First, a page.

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Ciaran Fitzgerald
Agri-food economist

First, kill all the cows!

The simplistic ‘kill all the cows’ outlook is neither helpful nor grounded in reality, writes Ciaran Fitzgerald
Figure 1: Livestock emissions in the EU, US and other OECD countries are in decline.

It’s difficult, verging on farcical at times, to witness how small-island-minded and self absorbed the public narrative around climate challenges and environmental impacts has become in Ireland.
Reducing cow numbers – culling, killing – whatever you want to call it, seems to be the solution put forward by various organisations and agencies. Whether it relates to meeting Ireland’s overall carbon-emissions reduction target or delivering on the Nitrates Directive.
The clarion call to cull cattle has become so encompassing, in terms of solving the ailments of the country that, at this rate, it may well become a solution to the delays and price escalations of the new children’s hospital. And why stop there? What about the failure since the mid-1950s to build a metro link between Dublin Airport and the city centre (despite spending €300m on consultants before any digging or tunnelling has taken place)? Reducing cattle numbers will surely sort that out. Right? 

Food security
In the ‘real’ world the need to balance climate impacts with the equal imperative of meeting increasing global food demand is very much a key focus. Indeed, the Paris Agreement to the United Nations Framework Convention on Climate Change (UNFCCC), adopted at the Conference of Parties (COP) 21 in 2015, specifically ‘recognises the fundamental priority of safeguarding food security’ and commits its members (including Ireland) to resolving to ‘foster climate resilience and low greenhouse gas emissions development in a manner that does not threaten food production’.
Moreover, and more recently, as an input to the recent COP 28 in December 2023, the Food and Agriculture Organization of the United Nations (FAO), submitted a detailed and comprehensive report focussed on balancing the challenge of decarbonisation with the equal challenge of feeding a growing global population. The FAO report emphasised ‘improving animal health, adopting better breeding practices, and reducing food loss and waste while also focussing on emissions reduction’.
This contrasts greatly with the public narrative in Ireland – the food island – where the general theme revolves around culling cows. 

Reality check
There is an entirely pragmatic basis for promoting this more balanced and constructive approach, in my view. It is most likely driven by the fact that, as per figure 1, while livestock emissions in the EU, US and other OECD ‘regulated’ countries are in decline, livestock emissions from ‘non-regulated’ regions are increasing. This reflects the reality that increasing global demand for meat and dairy will be met by unregulated regions. This is a lose-lose for global climate impacts, especially if the blind obsession with constraining output in Ireland and the EU continues.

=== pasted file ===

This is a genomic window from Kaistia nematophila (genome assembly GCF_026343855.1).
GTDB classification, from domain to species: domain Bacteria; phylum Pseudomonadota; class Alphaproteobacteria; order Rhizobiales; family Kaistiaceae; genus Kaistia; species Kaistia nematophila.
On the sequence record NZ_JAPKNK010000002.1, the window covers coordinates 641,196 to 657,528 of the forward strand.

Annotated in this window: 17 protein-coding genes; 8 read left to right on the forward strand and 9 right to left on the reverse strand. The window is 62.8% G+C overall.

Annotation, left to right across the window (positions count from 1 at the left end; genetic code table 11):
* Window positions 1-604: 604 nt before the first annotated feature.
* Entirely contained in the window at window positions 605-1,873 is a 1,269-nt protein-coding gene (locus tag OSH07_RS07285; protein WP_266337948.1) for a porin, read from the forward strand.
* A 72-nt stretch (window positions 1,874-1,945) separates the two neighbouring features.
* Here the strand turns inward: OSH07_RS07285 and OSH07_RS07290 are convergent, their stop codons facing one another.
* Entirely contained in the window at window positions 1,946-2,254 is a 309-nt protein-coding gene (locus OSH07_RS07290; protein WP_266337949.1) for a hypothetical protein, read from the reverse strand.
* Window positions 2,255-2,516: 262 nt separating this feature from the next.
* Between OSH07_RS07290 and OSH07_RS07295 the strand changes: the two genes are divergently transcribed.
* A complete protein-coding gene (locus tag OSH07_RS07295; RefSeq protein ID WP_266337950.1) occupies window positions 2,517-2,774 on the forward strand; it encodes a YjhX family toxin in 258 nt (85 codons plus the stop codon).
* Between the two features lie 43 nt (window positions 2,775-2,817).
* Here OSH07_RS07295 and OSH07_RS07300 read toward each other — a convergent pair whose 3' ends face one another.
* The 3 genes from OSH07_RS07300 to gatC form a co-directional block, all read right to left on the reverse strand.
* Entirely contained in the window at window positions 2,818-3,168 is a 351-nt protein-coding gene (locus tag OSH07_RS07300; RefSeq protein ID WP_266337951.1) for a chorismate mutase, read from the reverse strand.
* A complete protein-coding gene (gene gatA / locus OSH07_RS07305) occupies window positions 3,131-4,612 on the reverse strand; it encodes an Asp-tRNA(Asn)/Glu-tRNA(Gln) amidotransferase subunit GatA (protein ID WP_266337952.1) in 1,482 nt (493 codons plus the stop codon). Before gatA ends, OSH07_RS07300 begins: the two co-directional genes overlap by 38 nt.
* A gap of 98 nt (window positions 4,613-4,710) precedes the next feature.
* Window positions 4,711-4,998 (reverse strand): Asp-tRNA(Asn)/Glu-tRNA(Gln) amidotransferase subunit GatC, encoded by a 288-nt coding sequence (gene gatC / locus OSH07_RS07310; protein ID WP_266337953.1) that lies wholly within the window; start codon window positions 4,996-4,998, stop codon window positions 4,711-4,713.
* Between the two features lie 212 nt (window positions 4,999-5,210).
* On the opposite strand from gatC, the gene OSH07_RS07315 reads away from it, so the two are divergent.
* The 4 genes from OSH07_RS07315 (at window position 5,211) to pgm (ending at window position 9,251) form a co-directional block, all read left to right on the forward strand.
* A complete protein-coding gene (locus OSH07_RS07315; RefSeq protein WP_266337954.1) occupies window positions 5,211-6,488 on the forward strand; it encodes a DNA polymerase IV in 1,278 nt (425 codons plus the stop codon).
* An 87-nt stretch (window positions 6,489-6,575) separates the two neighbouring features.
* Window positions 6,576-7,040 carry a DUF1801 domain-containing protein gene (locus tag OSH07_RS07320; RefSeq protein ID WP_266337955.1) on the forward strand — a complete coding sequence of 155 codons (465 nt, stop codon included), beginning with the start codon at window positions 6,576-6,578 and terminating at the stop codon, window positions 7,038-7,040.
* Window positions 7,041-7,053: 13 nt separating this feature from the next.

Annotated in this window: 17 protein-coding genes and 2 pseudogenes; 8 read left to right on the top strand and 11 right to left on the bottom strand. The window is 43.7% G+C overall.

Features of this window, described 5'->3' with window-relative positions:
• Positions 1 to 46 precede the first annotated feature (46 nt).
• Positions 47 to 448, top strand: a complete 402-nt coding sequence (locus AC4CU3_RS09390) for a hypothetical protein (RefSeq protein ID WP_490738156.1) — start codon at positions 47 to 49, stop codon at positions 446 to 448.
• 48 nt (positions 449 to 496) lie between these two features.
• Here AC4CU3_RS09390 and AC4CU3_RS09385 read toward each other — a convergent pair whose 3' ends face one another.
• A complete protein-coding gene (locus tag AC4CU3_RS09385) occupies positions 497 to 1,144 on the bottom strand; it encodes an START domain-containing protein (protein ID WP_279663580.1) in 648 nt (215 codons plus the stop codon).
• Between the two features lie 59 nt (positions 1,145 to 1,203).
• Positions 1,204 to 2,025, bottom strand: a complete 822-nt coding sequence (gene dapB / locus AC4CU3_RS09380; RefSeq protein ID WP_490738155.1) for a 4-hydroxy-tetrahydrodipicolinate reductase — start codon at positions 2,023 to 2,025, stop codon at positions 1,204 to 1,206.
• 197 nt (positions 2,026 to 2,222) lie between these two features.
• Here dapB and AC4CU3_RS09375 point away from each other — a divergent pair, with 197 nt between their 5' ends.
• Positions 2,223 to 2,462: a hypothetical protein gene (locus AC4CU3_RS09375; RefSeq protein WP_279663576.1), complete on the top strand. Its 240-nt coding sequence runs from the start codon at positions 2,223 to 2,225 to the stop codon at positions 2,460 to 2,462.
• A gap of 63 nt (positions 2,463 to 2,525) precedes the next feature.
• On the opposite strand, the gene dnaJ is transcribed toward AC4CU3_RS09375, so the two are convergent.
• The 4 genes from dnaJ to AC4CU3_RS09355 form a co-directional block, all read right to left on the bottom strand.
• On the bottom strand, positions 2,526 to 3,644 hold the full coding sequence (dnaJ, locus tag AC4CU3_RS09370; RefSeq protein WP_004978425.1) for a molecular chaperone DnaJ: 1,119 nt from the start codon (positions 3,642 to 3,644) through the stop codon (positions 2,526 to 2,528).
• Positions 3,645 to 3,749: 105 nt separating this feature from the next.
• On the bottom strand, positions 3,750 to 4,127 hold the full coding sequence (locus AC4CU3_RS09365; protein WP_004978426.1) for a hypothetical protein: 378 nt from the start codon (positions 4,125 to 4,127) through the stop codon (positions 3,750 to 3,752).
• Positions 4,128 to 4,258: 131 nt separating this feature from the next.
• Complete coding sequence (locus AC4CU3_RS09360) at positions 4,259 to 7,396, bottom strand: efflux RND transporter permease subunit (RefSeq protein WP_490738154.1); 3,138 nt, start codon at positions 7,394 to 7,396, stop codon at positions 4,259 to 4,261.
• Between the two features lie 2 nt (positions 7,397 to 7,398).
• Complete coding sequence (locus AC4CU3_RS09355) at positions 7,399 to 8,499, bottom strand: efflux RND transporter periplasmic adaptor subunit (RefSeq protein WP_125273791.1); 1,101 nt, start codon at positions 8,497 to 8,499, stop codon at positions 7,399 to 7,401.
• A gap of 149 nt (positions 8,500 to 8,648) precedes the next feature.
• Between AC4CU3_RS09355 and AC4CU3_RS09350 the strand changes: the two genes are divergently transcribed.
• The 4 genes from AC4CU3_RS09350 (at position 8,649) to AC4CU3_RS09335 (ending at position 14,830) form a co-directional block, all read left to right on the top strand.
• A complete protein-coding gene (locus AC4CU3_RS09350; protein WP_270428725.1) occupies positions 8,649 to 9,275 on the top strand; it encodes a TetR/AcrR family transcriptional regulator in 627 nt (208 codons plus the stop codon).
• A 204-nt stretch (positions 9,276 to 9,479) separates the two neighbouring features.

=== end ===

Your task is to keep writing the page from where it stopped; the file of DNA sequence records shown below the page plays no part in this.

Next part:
What the Paris Agreement has not done, nor the Intergovernmental Panel on Climate Change (IPCC), nor any of the 28 COP iterations, is to declare dairy and meats as non-sustainable foods. They have also not suggested that plant-based foods are the only sustainable future food types. But you would be forgiven – in Ireland anyway – for thinking that the opposite is true.
But this does not reflect the balanced approach to climate challenges as set out in global agreements, nor does it stand up against nutritional science and dietary experts.

A sustainable model
Ninety per cent of our dairy and meat production is exported to 120 countries, globally. And there are many thousands of Irish people in Irish companies who, every day, engage with customers, worldwide and respond to evolving global demand for sustainable food. Their real-world competence and expertise are dismissed as ‘industry prejudice’ in this very shrill, tribal, binary diktat on food, agriculture, climate and environment.
In essence, much of the public debate in Ireland on global food challenges ignores industry competence and expertise in favour of local obsessions and prejudices. The full picture in terms of the critical balance between global food and global decarbonisation imperatives is dismissed or excluded while the proven realities of carbon leakage impacts are also dismissed.
And yet the people of Ireland are very aware of challenging debates in countries like Germany over the need to decarbonise that economy while sustaining a core car industry that still produces internal-combustion-engine cars, or the continuing importance of coal mining in Poland for its economy, energy security and employment, for instance.
It is about time, in my view, that the broader trade-off debates, and the embedded, very real, ‘practitioner’ competence in meeting global customer requirements, are properly included in the national debate in a balanced, constructive manner.
Realistic, constructive debate must replace the incestuous, small-island agenda that has demonised livestock farming through weaponising emissions-accounting protocols and has completely ignored the need for balance and global perspective.